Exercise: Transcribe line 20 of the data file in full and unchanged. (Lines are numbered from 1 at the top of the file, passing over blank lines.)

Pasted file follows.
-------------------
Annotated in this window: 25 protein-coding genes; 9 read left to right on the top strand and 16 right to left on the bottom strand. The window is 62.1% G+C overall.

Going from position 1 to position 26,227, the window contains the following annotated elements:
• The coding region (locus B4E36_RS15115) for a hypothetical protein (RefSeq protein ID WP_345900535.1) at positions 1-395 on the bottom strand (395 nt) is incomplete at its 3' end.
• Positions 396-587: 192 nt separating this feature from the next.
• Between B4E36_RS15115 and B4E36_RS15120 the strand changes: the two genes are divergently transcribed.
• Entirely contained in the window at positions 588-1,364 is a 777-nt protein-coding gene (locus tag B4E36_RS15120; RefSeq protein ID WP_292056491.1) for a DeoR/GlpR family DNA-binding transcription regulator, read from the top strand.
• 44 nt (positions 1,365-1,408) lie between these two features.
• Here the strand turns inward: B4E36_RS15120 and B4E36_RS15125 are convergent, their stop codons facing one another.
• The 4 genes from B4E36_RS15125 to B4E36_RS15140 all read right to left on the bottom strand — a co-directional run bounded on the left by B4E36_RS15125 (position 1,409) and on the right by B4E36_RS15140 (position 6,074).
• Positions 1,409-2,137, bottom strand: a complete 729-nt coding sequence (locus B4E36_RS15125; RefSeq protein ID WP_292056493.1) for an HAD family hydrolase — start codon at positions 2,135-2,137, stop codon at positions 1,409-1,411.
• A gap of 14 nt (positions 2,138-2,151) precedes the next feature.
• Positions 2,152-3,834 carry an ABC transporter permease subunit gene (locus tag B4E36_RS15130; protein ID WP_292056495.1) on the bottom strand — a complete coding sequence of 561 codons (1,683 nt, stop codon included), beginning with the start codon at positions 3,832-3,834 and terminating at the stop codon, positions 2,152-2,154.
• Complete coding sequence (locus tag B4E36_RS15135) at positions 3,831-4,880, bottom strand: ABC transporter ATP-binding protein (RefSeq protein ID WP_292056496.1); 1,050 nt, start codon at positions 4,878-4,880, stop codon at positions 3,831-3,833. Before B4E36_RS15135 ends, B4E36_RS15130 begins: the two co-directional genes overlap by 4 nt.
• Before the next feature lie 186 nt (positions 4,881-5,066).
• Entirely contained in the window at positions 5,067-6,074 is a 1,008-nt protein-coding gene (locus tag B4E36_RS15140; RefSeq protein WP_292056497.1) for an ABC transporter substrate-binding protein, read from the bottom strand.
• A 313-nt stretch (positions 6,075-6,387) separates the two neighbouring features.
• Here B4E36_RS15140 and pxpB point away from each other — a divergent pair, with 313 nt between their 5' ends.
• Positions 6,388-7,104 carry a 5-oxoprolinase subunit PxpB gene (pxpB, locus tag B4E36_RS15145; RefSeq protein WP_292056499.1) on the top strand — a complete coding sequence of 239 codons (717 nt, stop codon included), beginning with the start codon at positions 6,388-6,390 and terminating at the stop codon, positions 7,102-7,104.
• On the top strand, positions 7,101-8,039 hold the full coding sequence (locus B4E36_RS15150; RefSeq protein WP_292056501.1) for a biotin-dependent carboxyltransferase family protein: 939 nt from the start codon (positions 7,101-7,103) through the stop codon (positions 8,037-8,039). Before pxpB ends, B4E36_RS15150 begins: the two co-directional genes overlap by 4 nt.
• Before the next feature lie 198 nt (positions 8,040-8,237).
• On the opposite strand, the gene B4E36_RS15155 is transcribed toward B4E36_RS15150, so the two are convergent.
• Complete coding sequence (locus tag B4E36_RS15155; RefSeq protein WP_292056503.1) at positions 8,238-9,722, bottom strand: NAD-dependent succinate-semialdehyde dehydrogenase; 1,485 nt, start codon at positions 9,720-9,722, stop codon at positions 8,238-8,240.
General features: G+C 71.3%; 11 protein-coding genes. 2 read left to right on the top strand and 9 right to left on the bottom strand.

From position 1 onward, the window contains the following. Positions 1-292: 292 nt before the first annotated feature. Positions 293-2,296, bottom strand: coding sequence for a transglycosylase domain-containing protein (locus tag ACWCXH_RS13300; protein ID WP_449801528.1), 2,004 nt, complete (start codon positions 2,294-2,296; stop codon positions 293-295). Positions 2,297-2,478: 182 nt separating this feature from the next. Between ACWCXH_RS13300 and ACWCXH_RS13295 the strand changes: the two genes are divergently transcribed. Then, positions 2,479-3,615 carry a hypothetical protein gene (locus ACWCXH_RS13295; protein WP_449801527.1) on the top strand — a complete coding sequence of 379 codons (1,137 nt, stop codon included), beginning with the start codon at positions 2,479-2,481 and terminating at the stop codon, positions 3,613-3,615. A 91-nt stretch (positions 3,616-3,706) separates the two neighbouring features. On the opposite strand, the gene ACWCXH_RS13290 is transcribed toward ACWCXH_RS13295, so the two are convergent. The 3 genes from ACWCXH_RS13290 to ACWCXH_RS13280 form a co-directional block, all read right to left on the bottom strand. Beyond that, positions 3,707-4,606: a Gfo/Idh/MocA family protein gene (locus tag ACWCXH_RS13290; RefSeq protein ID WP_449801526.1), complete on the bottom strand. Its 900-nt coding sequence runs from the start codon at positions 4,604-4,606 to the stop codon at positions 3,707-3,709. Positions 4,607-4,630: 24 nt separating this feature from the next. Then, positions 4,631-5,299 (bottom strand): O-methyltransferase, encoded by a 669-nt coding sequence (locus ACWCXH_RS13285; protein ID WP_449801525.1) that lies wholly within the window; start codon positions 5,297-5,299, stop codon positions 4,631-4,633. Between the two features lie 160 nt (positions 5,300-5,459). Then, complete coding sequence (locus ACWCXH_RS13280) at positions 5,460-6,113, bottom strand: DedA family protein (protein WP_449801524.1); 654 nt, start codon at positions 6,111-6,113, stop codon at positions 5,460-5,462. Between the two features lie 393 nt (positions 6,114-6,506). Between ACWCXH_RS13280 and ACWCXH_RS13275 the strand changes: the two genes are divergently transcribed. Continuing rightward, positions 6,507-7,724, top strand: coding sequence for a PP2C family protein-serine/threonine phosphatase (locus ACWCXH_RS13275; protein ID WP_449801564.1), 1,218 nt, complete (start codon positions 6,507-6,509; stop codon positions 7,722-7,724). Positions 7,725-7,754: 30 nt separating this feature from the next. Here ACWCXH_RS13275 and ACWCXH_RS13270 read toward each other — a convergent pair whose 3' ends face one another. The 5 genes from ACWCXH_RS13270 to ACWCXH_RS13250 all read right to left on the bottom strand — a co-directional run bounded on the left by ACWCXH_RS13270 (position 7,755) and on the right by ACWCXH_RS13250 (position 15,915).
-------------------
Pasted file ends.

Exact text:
• Before the next feature lie 198 nt (positions 8,040-8,237).